James kindly accepted to answer a few questions about his experience in the UWA Medical Physics Research Group.


Introduction and your current position and role:

My name is James, I started my higher education with a Bachelor of Mechanical Engineering, but found that career unfulfilling so returned to study my Master of Medical Physics. I’ve loved every minute of it and never looked back!

After graduating in 2021, I’m now a Radiation Oncology Medical Physicist (ROMP) Registrar with GenesisCare SA. In my 6 weeks working here in Adelaide, I have been given a lot of responsibility, and I have been made to feel so welcome as part of the team. I have lots of educational opportunities, which is great because there’s a lot to learn before I’m fully qualified!


What did you enjoy most about UWA, and Medical Physics research group?

I enjoyed feeling like I was contributing to a field that was really important. Our work and our research have real benefits for cancer patients, which is really important to me.

What really made my time at UWA special was how much the whole Medical Physics team felt like a family. The amount of care and effort (and expectations) from the teaching staff was phenomenal, and really made me feel like this was the correct career choice for me.

Before starting post-grad, I got a lot of warnings from friends in other departments that research is cut-throat, difficult and stressful. The UWA Medical Physics Research Group was the opposite.


Can you give us your top three reasons to study Medical Physics?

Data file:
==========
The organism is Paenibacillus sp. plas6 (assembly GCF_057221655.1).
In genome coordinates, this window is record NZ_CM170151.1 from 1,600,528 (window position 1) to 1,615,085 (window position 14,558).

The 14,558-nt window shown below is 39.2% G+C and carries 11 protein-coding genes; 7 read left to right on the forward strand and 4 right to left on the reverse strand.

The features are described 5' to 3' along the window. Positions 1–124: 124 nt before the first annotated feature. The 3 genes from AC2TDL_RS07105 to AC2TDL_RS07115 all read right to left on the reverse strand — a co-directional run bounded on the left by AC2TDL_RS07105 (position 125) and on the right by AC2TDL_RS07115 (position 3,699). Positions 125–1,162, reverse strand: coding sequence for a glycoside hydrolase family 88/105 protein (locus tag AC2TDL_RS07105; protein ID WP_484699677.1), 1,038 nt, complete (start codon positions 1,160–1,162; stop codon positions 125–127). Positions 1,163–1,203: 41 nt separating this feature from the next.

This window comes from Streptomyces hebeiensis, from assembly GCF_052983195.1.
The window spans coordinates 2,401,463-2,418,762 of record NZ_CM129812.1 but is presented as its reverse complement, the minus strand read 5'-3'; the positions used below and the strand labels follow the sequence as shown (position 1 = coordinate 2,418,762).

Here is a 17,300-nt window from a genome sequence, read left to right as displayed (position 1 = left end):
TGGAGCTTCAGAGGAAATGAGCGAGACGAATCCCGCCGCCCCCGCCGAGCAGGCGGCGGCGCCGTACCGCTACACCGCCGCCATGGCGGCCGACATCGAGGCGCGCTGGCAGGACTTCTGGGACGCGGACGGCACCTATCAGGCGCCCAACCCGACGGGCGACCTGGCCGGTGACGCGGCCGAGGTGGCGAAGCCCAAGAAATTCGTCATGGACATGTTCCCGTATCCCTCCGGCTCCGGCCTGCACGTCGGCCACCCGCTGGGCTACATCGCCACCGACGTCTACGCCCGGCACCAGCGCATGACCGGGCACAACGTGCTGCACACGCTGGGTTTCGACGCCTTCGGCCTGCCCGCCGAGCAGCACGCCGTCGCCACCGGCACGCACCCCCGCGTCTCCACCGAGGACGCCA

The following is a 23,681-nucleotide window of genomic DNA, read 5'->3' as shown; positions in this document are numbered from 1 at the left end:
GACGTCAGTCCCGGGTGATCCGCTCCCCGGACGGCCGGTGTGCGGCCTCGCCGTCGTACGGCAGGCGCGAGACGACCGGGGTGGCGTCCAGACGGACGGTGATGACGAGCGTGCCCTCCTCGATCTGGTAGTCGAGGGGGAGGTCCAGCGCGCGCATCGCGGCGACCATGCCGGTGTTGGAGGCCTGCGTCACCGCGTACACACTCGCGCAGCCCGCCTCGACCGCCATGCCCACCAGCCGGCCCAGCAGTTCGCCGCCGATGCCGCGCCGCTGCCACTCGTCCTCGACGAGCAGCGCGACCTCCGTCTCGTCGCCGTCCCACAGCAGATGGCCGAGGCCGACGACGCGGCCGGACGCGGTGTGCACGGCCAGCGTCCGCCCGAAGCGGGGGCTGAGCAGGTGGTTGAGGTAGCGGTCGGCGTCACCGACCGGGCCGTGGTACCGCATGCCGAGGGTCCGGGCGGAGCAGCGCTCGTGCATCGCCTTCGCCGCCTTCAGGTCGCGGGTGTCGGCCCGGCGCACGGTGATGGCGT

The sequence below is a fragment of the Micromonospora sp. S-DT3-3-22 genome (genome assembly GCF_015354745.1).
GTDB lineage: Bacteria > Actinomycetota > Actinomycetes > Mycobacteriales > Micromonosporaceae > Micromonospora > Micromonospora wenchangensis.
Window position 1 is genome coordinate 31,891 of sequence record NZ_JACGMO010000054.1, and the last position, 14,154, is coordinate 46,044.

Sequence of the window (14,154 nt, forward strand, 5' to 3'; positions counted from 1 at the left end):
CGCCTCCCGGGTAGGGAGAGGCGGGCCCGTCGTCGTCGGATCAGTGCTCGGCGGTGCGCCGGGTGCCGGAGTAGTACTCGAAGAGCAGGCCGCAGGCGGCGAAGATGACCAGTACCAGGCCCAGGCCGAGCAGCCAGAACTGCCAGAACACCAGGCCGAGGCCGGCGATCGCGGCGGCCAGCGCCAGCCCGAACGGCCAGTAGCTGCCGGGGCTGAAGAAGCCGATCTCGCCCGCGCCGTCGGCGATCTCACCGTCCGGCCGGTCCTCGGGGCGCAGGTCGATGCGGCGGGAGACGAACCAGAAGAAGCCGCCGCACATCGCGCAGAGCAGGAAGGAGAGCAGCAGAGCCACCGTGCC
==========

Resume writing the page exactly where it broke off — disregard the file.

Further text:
Medical Physics is a great field if you have a natural affinity for maths and physics. We have complex equations, cutting-edge technology, and a deep understanding of how things work.

If you love working with computers, you won’t be disappointed. If you like graphics, image processing, coding, designing user-friendly interfaces, or advanced fields like machine learning, you’ll be able to find it in Medical Physics. Especially machine learning.

If you want to use your abilities to help people, what better way than to enter healthcare? Cancer will sadly affect all of us, but with Medical Physics we improve outcomes for cancer patients every day, through both diagnosis and treatment.


How do you feel you have made a difference in your field of research?

My Masters thesis quantified the precision of a brand new technology, MRI-guided radiotherapy, which has the ability to image patients during their treatment and adjust treatment accuracy in real-time. My research added to the pool of academic knowledge that we rely on as physicists.


What is your best advice to current students and Medical Physics applicants?

Don’t be afraid to ask for help from Pejman and your fellow students, you’re there as part of a team, and we work best by supporting each other. Same goes for under-grad, too. No matter what you do career-wise, learning to be a good team member, including having the confidence to ask for help when you need it, is one of the most valuable lessons you can gain from uni.


James published paper is available here:

Variation in isocentre location of an Elekta Unity MR-linac through full gantry rotation, Phys. Med. Biol. 67 (2022) 015005, https://doi.org/10.1088/1361-6560/ac4564



Here is James’s recorded final research project presentation.



We wish James all the best in his career and life.